In the news: Why a federal child sex offender registry will not keep our children safer

Today’s (9 January 2019) papers additional cover letter report that Peter Dutton, the Home Affairs Minister, is seeking support from the states and territories for a national sex offender database.  The proposed new reforms will enable a convicted offender’s name, date of birth, photo, details of offending and their general postcode to be publicly searched on an online database.

Grandstanding by politicians who want to be tough on crime is nothing new; and convicted child sex offenders are an easy political target.

The problem with the proposal is that it won’t work.  It won’t keep children safer.  It will cost a lot of money for very little net benefit to the community.

Publically searchable sex offender registers have been common in the United States for some time now, and a limited scheme is in operation in Western Australia.

We therefore have good evidence to show that these schemes don’t work.

First, they don’t reduce sex offending rates.  In 2008, the United States Department of Justice published the results of a study into the effectiveness of “Megan’s Law” (the state of New Jersey’s version of a register)[1].  It concluded that the register:

  • Did not have any demonstrable effect in reducing sexual offending and re-offending;
  • Had no effect on reducing the number of victims involved in sexual offences; and
  • involved significant implementation and ongoing costs which were difficult to justify in light of the program’s ineffectiveness.

Second, publicly searchable sex offender registers won’t help parents to make decisions about child and community safety.  Think about it: how does it assist a parent if they know that a registered sex offender lives in their postcode?  Practically, it is a meaningless piece of information that will only stoke parental anxieties.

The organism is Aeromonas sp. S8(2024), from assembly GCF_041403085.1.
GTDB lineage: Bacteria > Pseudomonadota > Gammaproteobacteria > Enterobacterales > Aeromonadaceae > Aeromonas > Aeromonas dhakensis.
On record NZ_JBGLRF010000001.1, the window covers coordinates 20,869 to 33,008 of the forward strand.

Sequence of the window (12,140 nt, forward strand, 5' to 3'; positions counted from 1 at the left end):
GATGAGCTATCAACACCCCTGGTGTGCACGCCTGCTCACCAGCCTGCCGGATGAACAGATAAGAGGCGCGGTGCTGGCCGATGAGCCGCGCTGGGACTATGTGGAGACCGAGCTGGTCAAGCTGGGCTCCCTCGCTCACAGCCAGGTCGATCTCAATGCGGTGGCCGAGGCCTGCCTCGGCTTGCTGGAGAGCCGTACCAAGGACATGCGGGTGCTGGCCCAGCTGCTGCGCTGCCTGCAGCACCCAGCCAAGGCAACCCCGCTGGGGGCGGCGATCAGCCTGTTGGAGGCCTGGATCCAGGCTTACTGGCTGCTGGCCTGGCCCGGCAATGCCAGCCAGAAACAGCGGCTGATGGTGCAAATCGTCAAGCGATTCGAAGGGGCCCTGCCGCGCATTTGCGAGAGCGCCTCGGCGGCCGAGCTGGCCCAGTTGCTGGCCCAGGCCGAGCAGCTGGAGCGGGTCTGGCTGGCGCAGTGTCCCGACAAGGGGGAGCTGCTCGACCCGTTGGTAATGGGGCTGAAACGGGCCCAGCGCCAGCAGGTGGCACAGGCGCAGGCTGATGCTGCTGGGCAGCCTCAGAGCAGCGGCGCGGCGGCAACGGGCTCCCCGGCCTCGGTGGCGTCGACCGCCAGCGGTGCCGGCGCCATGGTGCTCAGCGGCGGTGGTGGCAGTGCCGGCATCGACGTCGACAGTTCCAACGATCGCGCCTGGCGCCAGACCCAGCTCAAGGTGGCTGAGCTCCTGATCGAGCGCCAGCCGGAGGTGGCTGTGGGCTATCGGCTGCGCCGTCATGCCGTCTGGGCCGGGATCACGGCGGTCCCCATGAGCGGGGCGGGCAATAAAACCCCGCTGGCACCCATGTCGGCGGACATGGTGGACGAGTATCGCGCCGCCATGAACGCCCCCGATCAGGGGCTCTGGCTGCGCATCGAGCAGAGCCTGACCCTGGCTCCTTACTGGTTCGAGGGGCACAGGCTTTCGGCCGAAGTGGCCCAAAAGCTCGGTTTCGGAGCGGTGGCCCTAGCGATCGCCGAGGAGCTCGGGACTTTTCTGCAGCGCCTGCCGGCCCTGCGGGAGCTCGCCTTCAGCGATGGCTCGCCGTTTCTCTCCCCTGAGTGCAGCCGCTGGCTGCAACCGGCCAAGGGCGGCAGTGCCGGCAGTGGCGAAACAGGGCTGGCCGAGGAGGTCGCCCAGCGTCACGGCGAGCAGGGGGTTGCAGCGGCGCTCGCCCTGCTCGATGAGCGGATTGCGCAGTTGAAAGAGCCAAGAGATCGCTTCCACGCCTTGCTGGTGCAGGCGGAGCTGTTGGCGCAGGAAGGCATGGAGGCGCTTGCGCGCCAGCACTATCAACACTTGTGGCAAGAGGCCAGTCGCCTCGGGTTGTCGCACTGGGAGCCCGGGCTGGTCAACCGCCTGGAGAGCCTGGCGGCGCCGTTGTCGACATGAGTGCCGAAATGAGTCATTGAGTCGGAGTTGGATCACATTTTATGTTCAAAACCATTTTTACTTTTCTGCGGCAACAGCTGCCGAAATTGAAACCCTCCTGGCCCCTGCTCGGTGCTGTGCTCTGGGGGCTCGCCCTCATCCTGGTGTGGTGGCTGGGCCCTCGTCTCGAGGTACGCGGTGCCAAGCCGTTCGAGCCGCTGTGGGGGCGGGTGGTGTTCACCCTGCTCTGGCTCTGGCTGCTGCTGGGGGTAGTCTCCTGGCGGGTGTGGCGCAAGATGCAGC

Third, a publicly searchable sex offender register ignores the shocking reality that children are significantly more likely to be a victim of sexual abuse by a close friend or family member than by a stranger.  On the statistics, children are more likely to die or be vulnerable to abuse by those closest to them.

Fourth, a register will profoundly impact upon the ability of convicted persons to reintegrate into society after they have served their jail sentence.  We know that one of the most effective ways to reduce re-offending is to ensure that convicted persons are able to access support services, have gainful employment and housing.  Placing persons on this register will make it extraordinarily difficult to access these services, which will only serve to further marginalise the offender population.  This will almost certainly increase the likelihood of re-offending, which is hardly in the community interest.  One child victim is one victim too many.

Despite what some politician’s may say, convicted sex offenders do not lose their civil rights.  They are still entitled to get on with their life after they have served their punishment.  They still have rights to access healthcare, housing, privacy, freedom of movement and economic freedom.  As always, in our discourse about criminal justice policy, we need to be guided by the evidence, not our emotions. If the latter reigns, our whole community will suffer for it.

[1] https://www.ncjrs.gov/pdffiles1/nij/grants/225370.pdf